Y. Chauhan*a (Dr), S. Misraa (Dr), J. Gadaa (Dr), P. Varthakavia (Dr), N. Bhagwata (Dr)

a Topiwala National Medical College and BYL Nair Charitable Hospital, Mumbai, INDIA

* yashvchauhan@hotmail.com

Introduction: Recent literature suggests that, in primary hypophysitis, steroids are preferred only for mass symptoms or visual deficits. We aimed to find predictors of response at 1 year after steroid therapy.

Methods: This retrospective study (2008 to 2021) included patients with anterior or pan-hypophysitis while excluding isolated infundibuloneurohypophysitis or secondary hypophysitis. Hormonal and radiological outcomes were assessed at 1 year after steroid therapy and responses classified as “improvement” (defined as improvement in at least one radiological/hormonal parameter without worsening of any other) or “not improved” (stable or worsened). Predictors were compared using univariate and logistic regression analysis.

Results: Twenty-three patients (73.9% females, mean age 38 years) were analyzed. Sixteen patients (Group A) were treated with steroids. Seven patient (Group B) were only observed. Overall, 81%(13/16) patients improved in Group A as compared to 28.6%(2/7) patients in Group B (P=0.0147). In Group A, 62.5%(10/16) and 75%(12/16) patients showed hormonal and radiological improvement, respectively; whereas 37.5%(6/16) and 25%(4/16) remained hormonally and radiologically stable, respectively. No patient worsened. On both univariate and logistic regression analysis, predictors of hormonal improvement were symptom onset ≤6 months (83.3% vs 0%, P=0.0029), pituitary volume ≤2cm3 (70% vs 16.6%, P=0.0389) and absence of stalk thickening (50% vs 0%, P=0.0367). Predictors of radiological improvement were symptom onset ≤6 months (91% vs. 25%, P=0.007) and presence of central hypocortisolism (83.3% vs 25%, P=0.0293). There was no difference between those who received intravenous(n=10) or oral steroids(n=6) (P=0.732/P=0.551 for hormonal/radiological response, respectively). In Group B, both patients who improved had preserved cortisol axis.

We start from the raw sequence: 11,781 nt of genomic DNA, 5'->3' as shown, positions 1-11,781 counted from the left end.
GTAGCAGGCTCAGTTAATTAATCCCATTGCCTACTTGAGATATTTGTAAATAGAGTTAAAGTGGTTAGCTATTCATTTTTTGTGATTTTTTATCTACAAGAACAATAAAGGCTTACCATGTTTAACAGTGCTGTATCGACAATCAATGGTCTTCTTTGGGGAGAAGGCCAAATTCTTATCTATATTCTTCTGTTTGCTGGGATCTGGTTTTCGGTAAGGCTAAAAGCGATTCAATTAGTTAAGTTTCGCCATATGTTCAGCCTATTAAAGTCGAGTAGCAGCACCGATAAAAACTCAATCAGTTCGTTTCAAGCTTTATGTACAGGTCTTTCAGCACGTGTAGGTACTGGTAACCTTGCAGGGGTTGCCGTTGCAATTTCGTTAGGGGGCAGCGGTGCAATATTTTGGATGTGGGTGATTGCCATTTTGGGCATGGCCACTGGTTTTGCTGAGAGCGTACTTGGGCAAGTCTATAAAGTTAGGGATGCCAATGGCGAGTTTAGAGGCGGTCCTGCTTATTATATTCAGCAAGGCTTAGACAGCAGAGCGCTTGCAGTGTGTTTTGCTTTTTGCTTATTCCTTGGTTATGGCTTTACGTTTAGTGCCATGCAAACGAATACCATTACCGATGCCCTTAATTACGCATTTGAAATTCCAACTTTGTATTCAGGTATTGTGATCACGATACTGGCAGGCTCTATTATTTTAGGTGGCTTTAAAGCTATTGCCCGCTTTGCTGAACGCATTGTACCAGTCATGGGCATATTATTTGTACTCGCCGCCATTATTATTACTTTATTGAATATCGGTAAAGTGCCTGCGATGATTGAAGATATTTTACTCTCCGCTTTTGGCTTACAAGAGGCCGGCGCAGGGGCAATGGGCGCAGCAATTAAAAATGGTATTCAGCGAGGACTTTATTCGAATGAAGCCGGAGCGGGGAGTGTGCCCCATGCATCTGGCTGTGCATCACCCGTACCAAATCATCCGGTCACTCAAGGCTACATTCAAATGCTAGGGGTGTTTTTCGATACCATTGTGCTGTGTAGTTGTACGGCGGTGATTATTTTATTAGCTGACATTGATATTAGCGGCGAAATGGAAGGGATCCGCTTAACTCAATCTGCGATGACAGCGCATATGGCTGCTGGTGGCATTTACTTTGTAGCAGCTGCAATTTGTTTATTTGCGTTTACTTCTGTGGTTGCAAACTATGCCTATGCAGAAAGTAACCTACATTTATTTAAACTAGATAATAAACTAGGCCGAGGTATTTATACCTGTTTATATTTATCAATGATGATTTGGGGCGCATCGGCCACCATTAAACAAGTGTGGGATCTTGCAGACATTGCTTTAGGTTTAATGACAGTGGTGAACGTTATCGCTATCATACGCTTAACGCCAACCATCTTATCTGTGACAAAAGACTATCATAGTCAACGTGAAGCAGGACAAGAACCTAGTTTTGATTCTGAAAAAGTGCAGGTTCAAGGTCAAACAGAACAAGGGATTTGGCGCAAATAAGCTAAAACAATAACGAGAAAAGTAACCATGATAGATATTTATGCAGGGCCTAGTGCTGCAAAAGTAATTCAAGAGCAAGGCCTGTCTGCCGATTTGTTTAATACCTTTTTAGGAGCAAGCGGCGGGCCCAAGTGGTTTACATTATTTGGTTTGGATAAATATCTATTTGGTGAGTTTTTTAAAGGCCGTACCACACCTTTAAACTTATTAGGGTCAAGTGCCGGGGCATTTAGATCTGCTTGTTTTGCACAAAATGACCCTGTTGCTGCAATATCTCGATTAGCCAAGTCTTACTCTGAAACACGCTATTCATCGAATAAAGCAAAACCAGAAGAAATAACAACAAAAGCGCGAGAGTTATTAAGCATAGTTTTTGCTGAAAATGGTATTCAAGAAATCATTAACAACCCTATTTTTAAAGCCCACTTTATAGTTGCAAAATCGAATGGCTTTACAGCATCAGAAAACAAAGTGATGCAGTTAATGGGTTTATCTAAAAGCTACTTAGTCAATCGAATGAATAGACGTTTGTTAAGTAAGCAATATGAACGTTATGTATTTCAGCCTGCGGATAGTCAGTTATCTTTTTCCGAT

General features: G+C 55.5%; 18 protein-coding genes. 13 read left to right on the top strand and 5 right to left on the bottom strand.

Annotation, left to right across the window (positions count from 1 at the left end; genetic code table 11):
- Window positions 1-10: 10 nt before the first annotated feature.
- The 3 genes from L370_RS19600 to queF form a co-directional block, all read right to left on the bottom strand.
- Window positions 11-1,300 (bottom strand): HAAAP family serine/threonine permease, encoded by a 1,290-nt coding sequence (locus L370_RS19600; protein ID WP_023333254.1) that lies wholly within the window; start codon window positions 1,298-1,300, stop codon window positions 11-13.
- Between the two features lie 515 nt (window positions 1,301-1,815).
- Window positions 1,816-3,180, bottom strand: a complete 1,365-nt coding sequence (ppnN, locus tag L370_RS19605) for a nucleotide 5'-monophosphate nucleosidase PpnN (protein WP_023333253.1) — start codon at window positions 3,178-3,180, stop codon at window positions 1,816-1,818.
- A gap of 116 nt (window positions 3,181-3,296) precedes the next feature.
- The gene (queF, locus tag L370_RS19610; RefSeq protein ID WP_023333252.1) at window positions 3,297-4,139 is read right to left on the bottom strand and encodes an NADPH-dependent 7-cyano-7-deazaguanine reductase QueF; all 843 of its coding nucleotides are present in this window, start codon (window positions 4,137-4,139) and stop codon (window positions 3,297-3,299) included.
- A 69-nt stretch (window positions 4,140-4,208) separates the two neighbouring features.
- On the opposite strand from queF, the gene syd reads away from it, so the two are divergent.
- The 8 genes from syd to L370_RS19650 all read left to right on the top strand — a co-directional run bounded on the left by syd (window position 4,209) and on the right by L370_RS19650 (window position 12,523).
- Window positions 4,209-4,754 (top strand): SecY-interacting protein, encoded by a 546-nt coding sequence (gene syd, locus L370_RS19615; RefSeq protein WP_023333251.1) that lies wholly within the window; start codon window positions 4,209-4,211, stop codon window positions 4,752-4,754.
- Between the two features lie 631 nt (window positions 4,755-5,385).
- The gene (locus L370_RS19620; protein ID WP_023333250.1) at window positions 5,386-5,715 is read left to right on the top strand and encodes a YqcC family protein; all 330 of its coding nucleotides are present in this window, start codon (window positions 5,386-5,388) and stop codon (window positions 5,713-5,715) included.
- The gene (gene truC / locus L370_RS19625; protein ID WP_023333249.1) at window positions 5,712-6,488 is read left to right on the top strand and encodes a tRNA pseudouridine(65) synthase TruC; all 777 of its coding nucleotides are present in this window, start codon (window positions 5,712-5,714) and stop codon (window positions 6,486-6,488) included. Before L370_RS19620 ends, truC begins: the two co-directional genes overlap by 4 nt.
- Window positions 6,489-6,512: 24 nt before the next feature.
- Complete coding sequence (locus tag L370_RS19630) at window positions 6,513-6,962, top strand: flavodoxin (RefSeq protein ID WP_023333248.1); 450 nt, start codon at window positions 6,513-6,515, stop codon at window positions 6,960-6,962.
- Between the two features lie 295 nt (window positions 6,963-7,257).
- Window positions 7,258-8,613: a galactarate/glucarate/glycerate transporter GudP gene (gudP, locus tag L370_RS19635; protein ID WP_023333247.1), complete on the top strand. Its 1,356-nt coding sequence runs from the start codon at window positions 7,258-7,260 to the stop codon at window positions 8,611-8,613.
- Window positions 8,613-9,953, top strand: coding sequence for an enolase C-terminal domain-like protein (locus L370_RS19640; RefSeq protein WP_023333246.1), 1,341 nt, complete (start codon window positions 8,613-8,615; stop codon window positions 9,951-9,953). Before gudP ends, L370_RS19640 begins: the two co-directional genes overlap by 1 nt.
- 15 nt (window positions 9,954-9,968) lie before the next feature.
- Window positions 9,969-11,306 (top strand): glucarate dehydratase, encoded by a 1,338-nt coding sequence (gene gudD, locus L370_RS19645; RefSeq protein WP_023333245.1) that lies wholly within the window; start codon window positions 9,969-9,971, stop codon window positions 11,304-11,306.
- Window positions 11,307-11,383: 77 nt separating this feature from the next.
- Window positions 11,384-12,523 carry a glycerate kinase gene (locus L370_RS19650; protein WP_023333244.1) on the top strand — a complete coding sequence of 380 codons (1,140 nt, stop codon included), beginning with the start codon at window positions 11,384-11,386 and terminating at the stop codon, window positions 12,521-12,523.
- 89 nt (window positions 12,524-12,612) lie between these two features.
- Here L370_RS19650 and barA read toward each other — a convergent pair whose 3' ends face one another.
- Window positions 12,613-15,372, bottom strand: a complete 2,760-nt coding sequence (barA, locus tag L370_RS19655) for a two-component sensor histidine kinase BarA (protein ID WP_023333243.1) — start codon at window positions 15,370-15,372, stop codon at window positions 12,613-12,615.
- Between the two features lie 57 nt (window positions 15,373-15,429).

Discussion: Symptom onset ≤6 months would correspond to ongoing inflammation before fibrosis sets in. The presence of hypocortisolism may be a worse outcome predictor, affirming the theory that cortisol may limit pituitary inflammation. Stalk thickness and the pituitary volume reflect degree of inflammation in the pituitary.


  1. Langlois, F. et al. Hypophysitis, the Growing Spectrum of a Rare Pituitary Disease. JCEM. 2022;107(1):10-28.
  2. Chiloiro, S. et al. Hypophysitis outcome and factors predicting responsiveness to glucocorticoid therapy: A prospective and double-arm study. JCEM. 2018;103(10):3877-89.

The author has declared no conflict of interest.